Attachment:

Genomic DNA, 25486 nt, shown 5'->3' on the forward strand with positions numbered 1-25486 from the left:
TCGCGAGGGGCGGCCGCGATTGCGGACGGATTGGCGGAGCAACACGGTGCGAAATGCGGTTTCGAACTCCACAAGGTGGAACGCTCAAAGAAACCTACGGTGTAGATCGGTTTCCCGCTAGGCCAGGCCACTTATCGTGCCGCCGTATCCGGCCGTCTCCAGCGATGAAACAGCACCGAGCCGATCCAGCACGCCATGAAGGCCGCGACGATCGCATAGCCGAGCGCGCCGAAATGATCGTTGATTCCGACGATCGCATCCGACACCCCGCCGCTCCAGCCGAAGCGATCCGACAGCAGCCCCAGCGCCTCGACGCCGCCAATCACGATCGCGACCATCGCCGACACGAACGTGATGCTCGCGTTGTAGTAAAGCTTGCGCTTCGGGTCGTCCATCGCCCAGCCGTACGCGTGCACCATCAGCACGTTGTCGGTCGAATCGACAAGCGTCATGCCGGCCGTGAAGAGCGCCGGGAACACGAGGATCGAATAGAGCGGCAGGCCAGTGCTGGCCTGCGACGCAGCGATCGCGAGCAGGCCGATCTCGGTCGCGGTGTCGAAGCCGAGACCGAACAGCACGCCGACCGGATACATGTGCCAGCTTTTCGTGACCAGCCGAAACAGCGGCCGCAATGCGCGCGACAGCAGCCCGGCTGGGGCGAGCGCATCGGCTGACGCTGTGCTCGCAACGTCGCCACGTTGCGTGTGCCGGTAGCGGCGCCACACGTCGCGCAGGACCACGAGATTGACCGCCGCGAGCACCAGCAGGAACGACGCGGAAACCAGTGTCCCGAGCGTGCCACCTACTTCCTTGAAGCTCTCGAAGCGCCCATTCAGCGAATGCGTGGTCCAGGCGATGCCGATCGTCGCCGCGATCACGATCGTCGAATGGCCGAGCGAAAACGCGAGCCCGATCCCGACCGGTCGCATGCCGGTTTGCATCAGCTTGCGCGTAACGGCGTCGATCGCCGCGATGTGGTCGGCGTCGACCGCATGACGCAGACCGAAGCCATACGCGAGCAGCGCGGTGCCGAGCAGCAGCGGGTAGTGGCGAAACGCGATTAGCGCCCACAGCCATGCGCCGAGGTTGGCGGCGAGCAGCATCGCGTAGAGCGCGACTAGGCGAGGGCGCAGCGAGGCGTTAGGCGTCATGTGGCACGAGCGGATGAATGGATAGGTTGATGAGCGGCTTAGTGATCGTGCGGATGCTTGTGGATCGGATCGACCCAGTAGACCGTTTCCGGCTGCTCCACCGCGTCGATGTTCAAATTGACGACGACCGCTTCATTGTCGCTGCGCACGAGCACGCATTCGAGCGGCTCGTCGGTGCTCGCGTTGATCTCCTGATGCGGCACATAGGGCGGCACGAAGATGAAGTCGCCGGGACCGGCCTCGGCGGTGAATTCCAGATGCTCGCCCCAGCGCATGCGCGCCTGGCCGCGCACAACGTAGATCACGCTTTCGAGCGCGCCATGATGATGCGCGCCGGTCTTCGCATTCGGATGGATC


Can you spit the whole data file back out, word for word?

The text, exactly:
Genomic DNA, 25486 nt, shown 5'->3' on the forward strand with positions numbered 1-25486 from the left:
TCGCGAGGGGCGGCCGCGATTGCGGACGGATTGGCGGAGCAACACGGTGCGAAATGCGGTTTCGAACTCCACAAGGTGGAACGCTCAAAGAAACCTACGGTGTAGATCGGTTTCCCGCTAGGCCAGGCCACTTATCGTGCCGCCGTATCCGGCCGTCTCCAGCGATGAAACAGCACCGAGCCGATCCAGCACGCCATGAAGGCCGCGACGATCGCATAGCCGAGCGCGCCGAAATGATCGTTGATTCCGACGATCGCATCCGACACCCCGCCGCTCCAGCCGAAGCGATCCGACAGCAGCCCCAGCGCCTCGACGCCGCCAATCACGATCGCGACCATCGCCGACACGAACGTGATGCTCGCGTTGTAGTAAAGCTTGCGCTTCGGGTCGTCCATCGCCCAGCCGTACGCGTGCACCATCAGCACGTTGTCGGTCGAATCGACAAGCGTCATGCCGGCCGTGAAGAGCGCCGGGAACACGAGGATCGAATAGAGCGGCAGGCCAGTGCTGGCCTGCGACGCAGCGATCGCGAGCAGGCCGATCTCGGTCGCGGTGTCGAAGCCGAGACCGAACAGCACGCCGACCGGATACATGTGCCAGCTTTTCGTGACCAGCCGAAACAGCGGCCGCAATGCGCGCGACAGCAGCCCGGCTGGGGCGAGCGCATCGGCTGACGCTGTGCTCGCAACGTCGCCACGTTGCGTGTGCCGGTAGCGGCGCCACACGTCGCGCAGGACCACGAGATTGACCGCCGCGAGCACCAGCAGGAACGACGCGGAAACCAGTGTCCCGAGCGTGCCACCTACTTCCTTGAAGCTCTCGAAGCGCCCATTCAGCGAATGCGTGGTCCAGGCGATGCCGATCGTCGCCGCGATCACGATCGTCGAATGGCCGAGCGAAAACGCGAGCCCGATCCCGACCGGTCGCATGCCGGTTTGCATCAGCTTGCGCGTAACGGCGTCGATCGCCGCGATGTGGTCGGCGTCGACCGCATGACGCAGACCGAAGCCATACGCGAGCAGCGCGGTGCCGAGCAGCAGCGGGTAGTGGCGAAACGCGATTAGCGCCCACAGCCATGCGCCGAGGTTGGCGGCGAGCAGCATCGCGTAGAGCGCGACTAGGCGAGGGCGCAGCGAGGCGTTAGGCGTCATGTGGCACGAGCGGATGAATGGATAGGTTGATGAGCGGCTTAGTGATCGTGCGGATGCTTGTGGATCGGATCGACCCAGTAGACCGTTTCCGGCTGCTCCACCGCGTCGATGTTCAAATTGACGACGACCGCTTCATTGTCGCTGCGCACGAGCACGCATTCGAGCGGCTCGTCGGTGCTCGCGTTGATCTCCTGATGCGGCACATAGGGCGGCACGAAGATGAAGTCGCCGGGACCGGCCTCGGCGGTGAATTCCAGATGCTCGCCCCAGCGCATGCGCGCCTGGCCGCGCACAACGTAGATCACGCTTTCGAGCGCGCCATGATGATGCGCGCCGGTCTTCGCATTCGGATGGATC